How to land the right job after military service

The key to find desirable work is in preparing before you leave the military

How to land the right job after military service

Enlisted sailors from the Washington, D.C., area listen to a presentation about officer commissioning programs during a job fair hosted by the National Capitol Region Mustang Association at Joint Base Myer-Henderson Hall. (U.S. Navy photo by Mass Communication Specialist 1st Class Brett Cote)

By Dr. Daniel Hladky

According to the Bureau of Labor Statistics, the veteran unemployment rate for 2013 was the lowest it has been in years, registering 5.5 percent. This is due mostly to a positive national response to the request that employers “hire a vet.”

Although this figure is encouraging, many of the jobs secured by veterans have been low-paying or entry-level positions. The focus now is to ensure that veterans find meaningful and viable employment as they exit the military.

For the most part, former military job-seekers typically fall into two categories. The first is comprised of individuals who entered the military right after high school and are exiting the service after their initial military commitment has ended. They may find themselves entering the civilian job market for the first time ever as working adults.

The second category of exiting military job seekers includes individuals retiring from the military, usually after 20, or more, years of service. This category of individuals finds themselves looking for meaningful work in the civilian market for the first time in many years; some for the first time ever.

Both categories of job seekers have little or no knowledge of the civilian work world and their intimate knowledge of how things work in the military is of limited use. Is it any wonder then that there is so much confusion and frustration on their part when seeking employment after exiting the military?

What makes matters worse for transitioning military members is the fact that many employers and human resource professionals are not knowledgeable about military training, experience, or the capabilities of transitioning military members. So, what can transitioning military personnel do to increase their chances of finding meaningful employment?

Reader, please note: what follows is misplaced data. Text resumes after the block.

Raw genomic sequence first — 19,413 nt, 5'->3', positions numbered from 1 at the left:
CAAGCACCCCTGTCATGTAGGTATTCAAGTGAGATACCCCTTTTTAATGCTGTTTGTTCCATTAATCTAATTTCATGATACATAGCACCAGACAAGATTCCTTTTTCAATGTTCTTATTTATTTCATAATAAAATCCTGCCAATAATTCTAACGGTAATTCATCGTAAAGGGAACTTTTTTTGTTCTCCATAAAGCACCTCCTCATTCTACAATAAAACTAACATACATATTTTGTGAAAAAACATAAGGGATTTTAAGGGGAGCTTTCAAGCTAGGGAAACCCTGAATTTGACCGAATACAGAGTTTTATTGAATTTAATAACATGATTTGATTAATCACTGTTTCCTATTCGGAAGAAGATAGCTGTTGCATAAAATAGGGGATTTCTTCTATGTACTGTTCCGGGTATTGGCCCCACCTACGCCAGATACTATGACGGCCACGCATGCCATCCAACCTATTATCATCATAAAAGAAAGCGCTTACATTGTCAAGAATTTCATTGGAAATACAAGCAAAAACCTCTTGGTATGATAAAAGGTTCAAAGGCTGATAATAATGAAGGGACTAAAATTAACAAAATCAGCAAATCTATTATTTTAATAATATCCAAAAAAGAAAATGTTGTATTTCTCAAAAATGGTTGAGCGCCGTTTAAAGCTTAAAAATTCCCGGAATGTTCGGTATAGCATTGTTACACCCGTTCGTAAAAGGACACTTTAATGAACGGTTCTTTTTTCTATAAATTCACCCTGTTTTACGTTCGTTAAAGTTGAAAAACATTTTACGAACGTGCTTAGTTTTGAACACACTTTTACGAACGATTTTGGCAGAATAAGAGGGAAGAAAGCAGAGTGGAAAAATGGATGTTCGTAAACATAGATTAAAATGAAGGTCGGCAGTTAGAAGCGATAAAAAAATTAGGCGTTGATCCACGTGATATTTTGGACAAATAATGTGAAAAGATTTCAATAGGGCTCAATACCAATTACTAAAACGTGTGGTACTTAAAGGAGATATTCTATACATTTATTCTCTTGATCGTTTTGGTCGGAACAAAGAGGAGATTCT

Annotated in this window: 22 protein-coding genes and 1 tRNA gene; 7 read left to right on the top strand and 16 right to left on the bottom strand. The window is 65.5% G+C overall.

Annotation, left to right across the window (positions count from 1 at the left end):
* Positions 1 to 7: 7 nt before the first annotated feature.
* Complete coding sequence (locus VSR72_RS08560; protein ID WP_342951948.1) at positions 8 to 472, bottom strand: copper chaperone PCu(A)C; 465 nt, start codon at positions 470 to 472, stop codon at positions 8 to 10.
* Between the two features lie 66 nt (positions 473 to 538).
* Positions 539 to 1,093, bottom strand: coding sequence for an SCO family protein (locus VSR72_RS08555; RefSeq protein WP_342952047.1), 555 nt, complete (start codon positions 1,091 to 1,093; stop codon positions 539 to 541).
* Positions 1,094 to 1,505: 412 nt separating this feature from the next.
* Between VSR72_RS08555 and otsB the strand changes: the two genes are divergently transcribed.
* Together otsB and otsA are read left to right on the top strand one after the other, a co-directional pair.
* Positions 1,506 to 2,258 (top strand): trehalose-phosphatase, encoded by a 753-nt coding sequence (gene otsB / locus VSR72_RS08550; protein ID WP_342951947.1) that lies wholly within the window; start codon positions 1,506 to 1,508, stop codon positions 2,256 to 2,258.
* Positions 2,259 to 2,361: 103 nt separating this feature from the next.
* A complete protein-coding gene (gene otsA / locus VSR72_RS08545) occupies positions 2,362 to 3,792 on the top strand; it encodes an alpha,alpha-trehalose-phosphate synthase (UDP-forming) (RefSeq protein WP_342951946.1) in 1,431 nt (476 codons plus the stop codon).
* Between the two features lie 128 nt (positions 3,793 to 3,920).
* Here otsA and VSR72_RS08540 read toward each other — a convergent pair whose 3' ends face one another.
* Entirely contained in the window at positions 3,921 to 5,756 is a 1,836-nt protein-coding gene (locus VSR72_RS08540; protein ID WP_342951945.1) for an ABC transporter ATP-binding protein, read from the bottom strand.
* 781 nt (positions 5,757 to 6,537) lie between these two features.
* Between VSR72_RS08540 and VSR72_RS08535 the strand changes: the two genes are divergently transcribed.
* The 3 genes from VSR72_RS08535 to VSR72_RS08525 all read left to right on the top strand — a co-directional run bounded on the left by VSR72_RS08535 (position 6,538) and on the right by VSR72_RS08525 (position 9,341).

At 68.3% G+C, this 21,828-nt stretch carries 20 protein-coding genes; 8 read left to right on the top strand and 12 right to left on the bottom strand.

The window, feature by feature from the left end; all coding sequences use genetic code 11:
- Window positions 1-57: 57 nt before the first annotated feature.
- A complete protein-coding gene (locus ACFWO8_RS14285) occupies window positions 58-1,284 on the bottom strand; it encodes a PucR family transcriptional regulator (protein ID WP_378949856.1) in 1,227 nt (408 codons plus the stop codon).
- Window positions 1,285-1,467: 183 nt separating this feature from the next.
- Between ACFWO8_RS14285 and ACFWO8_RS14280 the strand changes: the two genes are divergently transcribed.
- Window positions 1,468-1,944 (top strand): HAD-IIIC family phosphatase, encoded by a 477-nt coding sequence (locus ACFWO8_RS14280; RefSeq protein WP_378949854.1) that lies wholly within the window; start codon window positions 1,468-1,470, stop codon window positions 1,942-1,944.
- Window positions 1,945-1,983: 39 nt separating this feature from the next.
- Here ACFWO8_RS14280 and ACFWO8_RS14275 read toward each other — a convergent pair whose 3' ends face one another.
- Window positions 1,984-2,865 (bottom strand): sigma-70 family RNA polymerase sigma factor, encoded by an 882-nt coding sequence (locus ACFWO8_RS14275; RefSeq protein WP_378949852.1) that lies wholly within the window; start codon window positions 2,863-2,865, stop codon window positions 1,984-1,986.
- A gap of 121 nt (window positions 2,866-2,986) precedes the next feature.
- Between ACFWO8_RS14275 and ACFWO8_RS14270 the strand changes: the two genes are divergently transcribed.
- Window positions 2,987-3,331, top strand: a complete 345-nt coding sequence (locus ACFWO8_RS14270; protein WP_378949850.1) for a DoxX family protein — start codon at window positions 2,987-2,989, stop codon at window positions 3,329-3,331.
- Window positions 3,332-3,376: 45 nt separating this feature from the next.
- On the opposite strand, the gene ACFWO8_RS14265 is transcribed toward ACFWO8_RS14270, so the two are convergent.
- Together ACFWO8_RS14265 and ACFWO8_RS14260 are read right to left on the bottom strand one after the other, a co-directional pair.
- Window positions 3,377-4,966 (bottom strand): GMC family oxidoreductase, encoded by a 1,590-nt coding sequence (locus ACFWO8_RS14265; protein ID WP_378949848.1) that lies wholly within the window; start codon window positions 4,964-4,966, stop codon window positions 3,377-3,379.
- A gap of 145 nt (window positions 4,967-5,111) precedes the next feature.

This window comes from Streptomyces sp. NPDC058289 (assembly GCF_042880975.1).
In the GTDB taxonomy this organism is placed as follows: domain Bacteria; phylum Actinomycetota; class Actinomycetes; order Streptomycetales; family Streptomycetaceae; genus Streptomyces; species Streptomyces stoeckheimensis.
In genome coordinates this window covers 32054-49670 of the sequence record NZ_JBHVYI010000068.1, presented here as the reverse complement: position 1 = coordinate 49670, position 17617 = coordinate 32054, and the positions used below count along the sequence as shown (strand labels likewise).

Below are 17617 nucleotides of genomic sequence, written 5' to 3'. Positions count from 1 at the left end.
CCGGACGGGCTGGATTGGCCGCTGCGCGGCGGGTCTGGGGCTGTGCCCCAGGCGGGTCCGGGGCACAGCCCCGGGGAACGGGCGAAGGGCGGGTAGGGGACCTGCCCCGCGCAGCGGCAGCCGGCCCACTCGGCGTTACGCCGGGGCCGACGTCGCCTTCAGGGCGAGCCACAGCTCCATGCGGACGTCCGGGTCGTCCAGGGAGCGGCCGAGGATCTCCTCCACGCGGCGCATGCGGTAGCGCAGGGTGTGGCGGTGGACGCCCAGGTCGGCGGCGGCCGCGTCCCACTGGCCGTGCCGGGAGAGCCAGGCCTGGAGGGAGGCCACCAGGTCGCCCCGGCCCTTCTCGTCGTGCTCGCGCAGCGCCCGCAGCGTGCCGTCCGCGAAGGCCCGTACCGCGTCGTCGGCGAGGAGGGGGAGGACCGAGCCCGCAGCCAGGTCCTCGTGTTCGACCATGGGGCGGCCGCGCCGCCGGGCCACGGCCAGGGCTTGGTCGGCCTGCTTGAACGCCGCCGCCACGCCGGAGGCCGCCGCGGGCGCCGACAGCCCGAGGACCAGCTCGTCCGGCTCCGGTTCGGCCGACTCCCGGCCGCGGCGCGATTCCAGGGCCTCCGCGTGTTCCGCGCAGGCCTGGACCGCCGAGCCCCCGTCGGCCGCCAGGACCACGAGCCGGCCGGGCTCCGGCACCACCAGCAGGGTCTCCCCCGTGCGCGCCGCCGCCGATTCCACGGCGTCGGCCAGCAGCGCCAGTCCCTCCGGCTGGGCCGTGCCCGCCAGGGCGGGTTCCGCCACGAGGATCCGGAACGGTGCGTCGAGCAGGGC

As a former Army career counselor and retired sergeant major with the U.S. Army for over 23 years, and now as a full- time faculty member with American Military University (AMU), I understand how daunting and almost overwhelming the transition to a civilian career in any meaningful field can be. In my experience, one of the best things a military member can do to find desirable work after leaving the military is to prepare academically and professionally before exiting the service.

Currently, I have several students on active- duty with different military services. What they all have in common is a desire to incorporate their military experience from various disciplines and training into a viable profession in a civilian career of their choice after leaving the military.

In addition to pursuing further education, there are other things you can  do to help secure a civilian career of your choice:

  • Define the field of work that interests you. Be honest with yourself and assess your strengths and weaknesses. Understand your experience level, formal education, and basic knowledge of your chosen field so you know what you need to do to be prepared for your desired job.
  • Talk to one or more professionals in the field to learn what they look for in a new hire. One way to accomplish this is by contacting them through LinkedIn. Research the essential experience and formal education needed to enter the field and compare those requirements against your current qualifications.
  • Study and learn the terms and acronyms that are significant to, and associated with, the profession so when you interview for a position you “speak the language.”
  • Join a professional organization associated with your career choice. Find out where current professionals gather in person or online and participate. These organizations will keep you current and abreast of topics and strategies affecting your chosen field.
  • Work on a degree in the field if you are able, but look for other formal education options such as certificates and professional certifications.
  • While still on active-duty, visit the installation education center for assistance with benefits explanation and degree planning. Stop by the transition assistance center for help writing a professional resume and to find out about the education benefits available to you while you are both on active duty and after you leave the military.

Remember, the skills you learned in the military are extremely valuable in the civilian sector as well. The values and ideals that made you successful in the military will make you a successful manager and leader in any organization, because you have that real-life experience.

Learning and education are life-long endeavors. It is estimated that technology becomes obsolete within an organization every 18 months; so do employees if they do not invest  sufficient time and energy in re-educating and re-inventing themselves continuously to remain current and essential to their organization’s overall success.  Prior military members have the training, experience, and knowledge to go the distance with any organization.